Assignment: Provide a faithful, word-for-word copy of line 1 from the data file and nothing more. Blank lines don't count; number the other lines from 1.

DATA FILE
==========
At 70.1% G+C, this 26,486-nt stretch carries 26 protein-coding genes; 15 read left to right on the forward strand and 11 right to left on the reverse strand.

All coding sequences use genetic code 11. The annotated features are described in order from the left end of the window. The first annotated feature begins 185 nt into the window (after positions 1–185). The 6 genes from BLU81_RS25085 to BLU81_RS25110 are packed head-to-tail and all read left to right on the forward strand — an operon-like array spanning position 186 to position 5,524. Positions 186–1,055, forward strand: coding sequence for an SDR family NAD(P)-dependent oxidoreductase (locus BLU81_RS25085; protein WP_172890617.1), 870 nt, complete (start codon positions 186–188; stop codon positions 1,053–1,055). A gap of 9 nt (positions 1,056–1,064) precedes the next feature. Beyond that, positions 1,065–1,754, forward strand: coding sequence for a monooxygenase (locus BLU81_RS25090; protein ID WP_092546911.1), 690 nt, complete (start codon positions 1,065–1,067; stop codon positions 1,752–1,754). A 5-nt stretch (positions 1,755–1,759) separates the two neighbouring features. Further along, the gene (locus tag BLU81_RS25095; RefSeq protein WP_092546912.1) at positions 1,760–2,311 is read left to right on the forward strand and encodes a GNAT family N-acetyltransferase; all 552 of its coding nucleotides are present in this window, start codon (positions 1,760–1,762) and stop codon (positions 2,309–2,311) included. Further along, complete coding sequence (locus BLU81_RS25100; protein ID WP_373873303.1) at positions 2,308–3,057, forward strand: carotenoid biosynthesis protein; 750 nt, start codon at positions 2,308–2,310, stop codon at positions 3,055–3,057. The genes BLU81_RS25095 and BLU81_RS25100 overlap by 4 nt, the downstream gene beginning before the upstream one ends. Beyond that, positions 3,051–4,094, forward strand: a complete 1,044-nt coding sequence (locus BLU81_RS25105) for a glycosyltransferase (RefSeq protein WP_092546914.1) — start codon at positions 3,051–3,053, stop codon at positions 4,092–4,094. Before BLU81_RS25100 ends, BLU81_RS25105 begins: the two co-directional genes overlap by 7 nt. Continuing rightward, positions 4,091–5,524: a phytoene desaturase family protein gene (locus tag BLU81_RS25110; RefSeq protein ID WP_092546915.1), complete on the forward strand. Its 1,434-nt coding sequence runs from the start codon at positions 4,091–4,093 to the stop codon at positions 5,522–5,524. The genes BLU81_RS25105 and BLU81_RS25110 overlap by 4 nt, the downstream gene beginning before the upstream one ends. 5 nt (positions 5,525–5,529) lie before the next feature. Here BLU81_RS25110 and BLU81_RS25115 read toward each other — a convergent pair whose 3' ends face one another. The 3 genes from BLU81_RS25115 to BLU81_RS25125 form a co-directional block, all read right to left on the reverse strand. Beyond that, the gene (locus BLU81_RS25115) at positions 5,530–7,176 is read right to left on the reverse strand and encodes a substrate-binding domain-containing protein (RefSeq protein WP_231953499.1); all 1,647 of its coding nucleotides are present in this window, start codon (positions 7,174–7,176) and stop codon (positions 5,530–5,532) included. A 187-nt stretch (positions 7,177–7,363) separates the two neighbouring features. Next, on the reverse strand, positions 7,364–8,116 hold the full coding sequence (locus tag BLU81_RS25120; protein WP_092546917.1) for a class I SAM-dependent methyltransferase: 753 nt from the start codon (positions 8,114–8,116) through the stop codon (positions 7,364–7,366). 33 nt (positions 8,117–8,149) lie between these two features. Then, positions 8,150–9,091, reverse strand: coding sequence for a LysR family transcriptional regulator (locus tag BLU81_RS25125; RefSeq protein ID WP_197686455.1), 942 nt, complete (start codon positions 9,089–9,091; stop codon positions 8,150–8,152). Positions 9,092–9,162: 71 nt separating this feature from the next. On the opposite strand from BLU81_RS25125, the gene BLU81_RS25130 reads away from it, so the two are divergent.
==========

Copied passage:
At 70.1% G+C, this 26,486-nt stretch carries 26 protein-coding genes; 15 read left to right on the forward strand and 11 right to left on the reverse strand.